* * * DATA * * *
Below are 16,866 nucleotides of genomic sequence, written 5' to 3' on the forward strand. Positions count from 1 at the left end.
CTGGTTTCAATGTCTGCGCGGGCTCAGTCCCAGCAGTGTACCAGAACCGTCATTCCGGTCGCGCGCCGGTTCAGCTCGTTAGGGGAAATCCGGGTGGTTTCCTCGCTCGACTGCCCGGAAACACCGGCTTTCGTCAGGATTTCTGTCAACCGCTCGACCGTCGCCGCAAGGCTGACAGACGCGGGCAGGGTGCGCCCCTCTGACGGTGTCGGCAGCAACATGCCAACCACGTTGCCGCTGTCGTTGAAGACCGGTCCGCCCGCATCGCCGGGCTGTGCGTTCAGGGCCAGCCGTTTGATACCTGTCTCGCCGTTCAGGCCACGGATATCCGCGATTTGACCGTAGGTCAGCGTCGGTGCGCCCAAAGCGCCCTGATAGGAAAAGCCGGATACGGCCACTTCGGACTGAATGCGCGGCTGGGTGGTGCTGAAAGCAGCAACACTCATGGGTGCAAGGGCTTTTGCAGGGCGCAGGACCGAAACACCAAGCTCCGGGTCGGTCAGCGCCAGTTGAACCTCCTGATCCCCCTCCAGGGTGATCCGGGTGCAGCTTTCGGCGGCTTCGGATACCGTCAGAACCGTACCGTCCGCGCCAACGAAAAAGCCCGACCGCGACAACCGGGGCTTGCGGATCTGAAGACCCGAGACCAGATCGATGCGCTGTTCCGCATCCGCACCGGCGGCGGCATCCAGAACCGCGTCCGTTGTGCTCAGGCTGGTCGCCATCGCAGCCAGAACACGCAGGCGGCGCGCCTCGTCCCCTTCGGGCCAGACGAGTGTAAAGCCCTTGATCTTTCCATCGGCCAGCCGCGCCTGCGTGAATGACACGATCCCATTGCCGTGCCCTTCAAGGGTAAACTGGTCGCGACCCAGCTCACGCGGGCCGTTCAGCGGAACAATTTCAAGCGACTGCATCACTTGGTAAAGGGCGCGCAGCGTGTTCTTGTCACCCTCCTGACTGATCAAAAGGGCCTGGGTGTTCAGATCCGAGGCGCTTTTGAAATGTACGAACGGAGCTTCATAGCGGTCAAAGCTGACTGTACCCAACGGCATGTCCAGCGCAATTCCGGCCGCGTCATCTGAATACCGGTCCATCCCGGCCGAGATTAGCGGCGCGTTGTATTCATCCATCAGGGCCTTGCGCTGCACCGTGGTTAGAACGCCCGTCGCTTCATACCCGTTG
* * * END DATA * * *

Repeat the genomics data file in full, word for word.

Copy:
Below are 16,866 nucleotides of genomic sequence, written 5' to 3' on the forward strand. Positions count from 1 at the left end.
CTGGTTTCAATGTCTGCGCGGGCTCAGTCCCAGCAGTGTACCAGAACCGTCATTCCGGTCGCGCGCCGGTTCAGCTCGTTAGGGGAAATCCGGGTGGTTTCCTCGCTCGACTGCCCGGAAACACCGGCTTTCGTCAGGATTTCTGTCAACCGCTCGACCGTCGCCGCAAGGCTGACAGACGCGGGCAGGGTGCGCCCCTCTGACGGTGTCGGCAGCAACATGCCAACCACGTTGCCGCTGTCGTTGAAGACCGGTCCGCCCGCATCGCCGGGCTGTGCGTTCAGGGCCAGCCGTTTGATACCTGTCTCGCCGTTCAGGCCACGGATATCCGCGATTTGACCGTAGGTCAGCGTCGGTGCGCCCAAAGCGCCCTGATAGGAAAAGCCGGATACGGCCACTTCGGACTGAATGCGCGGCTGGGTGGTGCTGAAAGCAGCAACACTCATGGGTGCAAGGGCTTTTGCAGGGCGCAGGACCGAAACACCAAGCTCCGGGTCGGTCAGCGCCAGTTGAACCTCCTGATCCCCCTCCAGGGTGATCCGGGTGCAGCTTTCGGCGGCTTCGGATACCGTCAGAACCGTACCGTCCGCGCCAACGAAAAAGCCCGACCGCGACAACCGGGGCTTGCGGATCTGAAGACCCGAGACCAGATCGATGCGCTGTTCCGCATCCGCACCGGCGGCGGCATCCAGAACCGCGTCCGTTGTGCTCAGGCTGGTCGCCATCGCAGCCAGAACACGCAGGCGGCGCGCCTCGTCCCCTTCGGGCCAGACGAGTGTAAAGCCCTTGATCTTTCCATCGGCCAGCCGCGCCTGCGTGAATGACACGATCCCATTGCCGTGCCCTTCAAGGGTAAACTGGTCGCGACCCAGCTCACGCGGGCCGTTCAGCGGAACAATTTCAAGCGACTGCATCACTTGGTAAAGGGCGCGCAGCGTGTTCTTGTCACCCTCCTGACTGATCAAAAGGGCCTGGGTGTTCAGATCCGAGGCGCTTTTGAAATGTACGAACGGAGCTTCATAGCGGTCAAAGCTGACTGTACCCAACGGCATGTCCAGCGCAATTCCGGCCGCGTCATCTGAATACCGGTCCATCCCGGCCGAGATTAGCGGCGCGTTGTATTCATCCATCAGGGCCTTGCGCTGCACCGTGGTTAGAACGCCCGTCGCTTCATACCCGTTG